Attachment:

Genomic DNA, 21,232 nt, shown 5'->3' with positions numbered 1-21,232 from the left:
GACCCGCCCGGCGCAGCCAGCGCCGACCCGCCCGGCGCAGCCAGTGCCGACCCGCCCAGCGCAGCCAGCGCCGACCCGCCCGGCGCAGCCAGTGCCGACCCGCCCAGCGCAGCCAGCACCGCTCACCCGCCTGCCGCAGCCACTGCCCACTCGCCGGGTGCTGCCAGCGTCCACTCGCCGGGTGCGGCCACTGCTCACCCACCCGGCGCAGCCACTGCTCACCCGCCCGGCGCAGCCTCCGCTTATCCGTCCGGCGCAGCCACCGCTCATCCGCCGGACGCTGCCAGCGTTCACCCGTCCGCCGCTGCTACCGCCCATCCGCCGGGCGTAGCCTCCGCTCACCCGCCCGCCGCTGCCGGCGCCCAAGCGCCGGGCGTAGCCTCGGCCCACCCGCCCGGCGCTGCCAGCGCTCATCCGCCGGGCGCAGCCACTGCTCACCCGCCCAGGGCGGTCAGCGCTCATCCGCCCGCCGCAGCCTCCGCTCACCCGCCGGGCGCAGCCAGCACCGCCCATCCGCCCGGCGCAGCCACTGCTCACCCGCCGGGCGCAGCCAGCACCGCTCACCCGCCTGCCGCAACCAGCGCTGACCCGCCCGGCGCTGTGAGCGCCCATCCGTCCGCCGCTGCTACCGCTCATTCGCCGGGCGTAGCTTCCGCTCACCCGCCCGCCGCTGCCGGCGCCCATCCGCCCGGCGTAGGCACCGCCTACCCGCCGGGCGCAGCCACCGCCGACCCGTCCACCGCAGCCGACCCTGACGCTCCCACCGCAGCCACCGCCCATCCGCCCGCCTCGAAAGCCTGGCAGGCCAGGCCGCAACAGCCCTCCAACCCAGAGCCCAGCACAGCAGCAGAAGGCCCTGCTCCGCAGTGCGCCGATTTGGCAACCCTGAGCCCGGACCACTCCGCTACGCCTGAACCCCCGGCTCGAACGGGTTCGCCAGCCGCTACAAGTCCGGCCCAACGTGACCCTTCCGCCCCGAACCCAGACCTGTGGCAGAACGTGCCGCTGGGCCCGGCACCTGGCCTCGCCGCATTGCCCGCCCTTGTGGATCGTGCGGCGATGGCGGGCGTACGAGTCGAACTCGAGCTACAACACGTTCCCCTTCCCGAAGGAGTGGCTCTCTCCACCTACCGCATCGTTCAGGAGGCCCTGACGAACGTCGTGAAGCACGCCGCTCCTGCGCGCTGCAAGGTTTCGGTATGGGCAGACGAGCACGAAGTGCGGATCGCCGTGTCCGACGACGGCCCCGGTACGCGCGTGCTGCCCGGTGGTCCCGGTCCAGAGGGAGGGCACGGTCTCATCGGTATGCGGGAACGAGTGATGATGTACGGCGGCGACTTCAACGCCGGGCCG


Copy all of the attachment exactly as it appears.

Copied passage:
Genomic DNA, 21,232 nt, shown 5'->3' with positions numbered 1-21,232 from the left:
GACCCGCCCGGCGCAGCCAGCGCCGACCCGCCCGGCGCAGCCAGTGCCGACCCGCCCAGCGCAGCCAGCGCCGACCCGCCCGGCGCAGCCAGTGCCGACCCGCCCAGCGCAGCCAGCACCGCTCACCCGCCTGCCGCAGCCACTGCCCACTCGCCGGGTGCTGCCAGCGTCCACTCGCCGGGTGCGGCCACTGCTCACCCACCCGGCGCAGCCACTGCTCACCCGCCCGGCGCAGCCTCCGCTTATCCGTCCGGCGCAGCCACCGCTCATCCGCCGGACGCTGCCAGCGTTCACCCGTCCGCCGCTGCTACCGCCCATCCGCCGGGCGTAGCCTCCGCTCACCCGCCCGCCGCTGCCGGCGCCCAAGCGCCGGGCGTAGCCTCGGCCCACCCGCCCGGCGCTGCCAGCGCTCATCCGCCGGGCGCAGCCACTGCTCACCCGCCCAGGGCGGTCAGCGCTCATCCGCCCGCCGCAGCCTCCGCTCACCCGCCGGGCGCAGCCAGCACCGCCCATCCGCCCGGCGCAGCCACTGCTCACCCGCCGGGCGCAGCCAGCACCGCTCACCCGCCTGCCGCAACCAGCGCTGACCCGCCCGGCGCTGTGAGCGCCCATCCGTCCGCCGCTGCTACCGCTCATTCGCCGGGCGTAGCTTCCGCTCACCCGCCCGCCGCTGCCGGCGCCCATCCGCCCGGCGTAGGCACCGCCTACCCGCCGGGCGCAGCCACCGCCGACCCGTCCACCGCAGCCGACCCTGACGCTCCCACCGCAGCCACCGCCCATCCGCCCGCCTCGAAAGCCTGGCAGGCCAGGCCGCAACAGCCCTCCAACCCAGAGCCCAGCACAGCAGCAGAAGGCCCTGCTCCGCAGTGCGCCGATTTGGCAACCCTGAGCCCGGACCACTCCGCTACGCCTGAACCCCCGGCTCGAACGGGTTCGCCAGCCGCTACAAGTCCGGCCCAACGTGACCCTTCCGCCCCGAACCCAGACCTGTGGCAGAACGTGCCGCTGGGCCCGGCACCTGGCCTCGCCGCATTGCCCGCCCTTGTGGATCGTGCGGCGATGGCGGGCGTACGAGTCGAACTCGAGCTACAACACGTTCCCCTTCCCGAAGGAGTGGCTCTCTCCACCTACCGCATCGTTCAGGAGGCCCTGACGAACGTCGTGAAGCACGCCGCTCCTGCGCGCTGCAAGGTTTCGGTATGGGCAGACGAGCACGAAGTGCGGATCGCCGTGTCCGACGACGGCCCCGGTACGCGCGTGCTGCCCGGTGGTCCCGGTCCAGAGGGAGGGCACGGTCTCATCGGTATGCGGGAACGAGTGATGATGTACGGCGGCGACTTCAACGCCGGGCCG